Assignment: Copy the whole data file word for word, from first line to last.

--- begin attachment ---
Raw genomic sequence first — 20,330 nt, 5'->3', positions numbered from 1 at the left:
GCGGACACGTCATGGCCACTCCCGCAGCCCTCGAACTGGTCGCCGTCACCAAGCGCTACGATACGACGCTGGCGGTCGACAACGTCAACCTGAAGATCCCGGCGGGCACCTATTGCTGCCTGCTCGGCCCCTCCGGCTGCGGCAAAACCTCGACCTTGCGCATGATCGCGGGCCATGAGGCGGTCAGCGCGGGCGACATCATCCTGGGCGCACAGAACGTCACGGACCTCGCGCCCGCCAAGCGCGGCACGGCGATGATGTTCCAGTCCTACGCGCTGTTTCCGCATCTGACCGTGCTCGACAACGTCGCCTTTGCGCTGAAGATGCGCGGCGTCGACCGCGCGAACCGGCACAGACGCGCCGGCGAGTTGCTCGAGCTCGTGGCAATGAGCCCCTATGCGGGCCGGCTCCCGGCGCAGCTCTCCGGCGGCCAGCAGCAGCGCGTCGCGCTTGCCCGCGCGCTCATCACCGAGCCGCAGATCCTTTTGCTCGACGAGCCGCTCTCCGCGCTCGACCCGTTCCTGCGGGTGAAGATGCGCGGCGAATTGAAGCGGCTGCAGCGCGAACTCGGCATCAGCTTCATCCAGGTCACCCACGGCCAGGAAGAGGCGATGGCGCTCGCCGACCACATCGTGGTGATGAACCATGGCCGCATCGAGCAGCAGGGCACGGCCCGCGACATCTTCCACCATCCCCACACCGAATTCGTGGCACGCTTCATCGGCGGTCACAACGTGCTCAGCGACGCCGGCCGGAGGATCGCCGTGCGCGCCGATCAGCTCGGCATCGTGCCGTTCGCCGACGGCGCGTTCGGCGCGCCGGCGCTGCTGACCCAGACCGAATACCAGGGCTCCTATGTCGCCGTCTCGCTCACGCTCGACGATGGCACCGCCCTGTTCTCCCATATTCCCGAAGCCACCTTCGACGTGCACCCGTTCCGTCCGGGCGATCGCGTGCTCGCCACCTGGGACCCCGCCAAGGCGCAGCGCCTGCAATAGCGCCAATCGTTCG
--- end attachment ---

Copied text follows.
Raw genomic sequence first — 20,330 nt, 5'->3', positions numbered from 1 at the left:
GCGGACACGTCATGGCCACTCCCGCAGCCCTCGAACTGGTCGCCGTCACCAAGCGCTACGATACGACGCTGGCGGTCGACAACGTCAACCTGAAGATCCCGGCGGGCACCTATTGCTGCCTGCTCGGCCCCTCCGGCTGCGGCAAAACCTCGACCTTGCGCATGATCGCGGGCCATGAGGCGGTCAGCGCGGGCGACATCATCCTGGGCGCACAGAACGTCACGGACCTCGCGCCCGCCAAGCGCGGCACGGCGATGATGTTCCAGTCCTACGCGCTGTTTCCGCATCTGACCGTGCTCGACAACGTCGCCTTTGCGCTGAAGATGCGCGGCGTCGACCGCGCGAACCGGCACAGACGCGCCGGCGAGTTGCTCGAGCTCGTGGCAATGAGCCCCTATGCGGGCCGGCTCCCGGCGCAGCTCTCCGGCGGCCAGCAGCAGCGCGTCGCGCTTGCCCGCGCGCTCATCACCGAGCCGCAGATCCTTTTGCTCGACGAGCCGCTCTCCGCGCTCGACCCGTTCCTGCGGGTGAAGATGCGCGGCGAATTGAAGCGGCTGCAGCGCGAACTCGGCATCAGCTTCATCCAGGTCACCCACGGCCAGGAAGAGGCGATGGCGCTCGCCGACCACATCGTGGTGATGAACCATGGCCGCATCGAGCAGCAGGGCACGGCCCGCGACATCTTCCACCATCCCCACACCGAATTCGTGGCACGCTTCATCGGCGGTCACAACGTGCTCAGCGACGCCGGCCGGAGGATCGCCGTGCGCGCCGATCAGCTCGGCATCGTGCCGTTCGCCGACGGCGCGTTCGGCGCGCCGGCGCTGCTGACCCAGACCGAATACCAGGGCTCCTATGTCGCCGTCTCGCTCACGCTCGACGATGGCACCGCCCTGTTCTCCCATATTCCCGAAGCCACCTTCGACGTGCACCCGTTCCGTCCGGGCGATCGCGTGCTCGCCACCTGGGACCCCGCCAAGGCGCAGCGCCTGCAATAGCGCCAATCGTTCG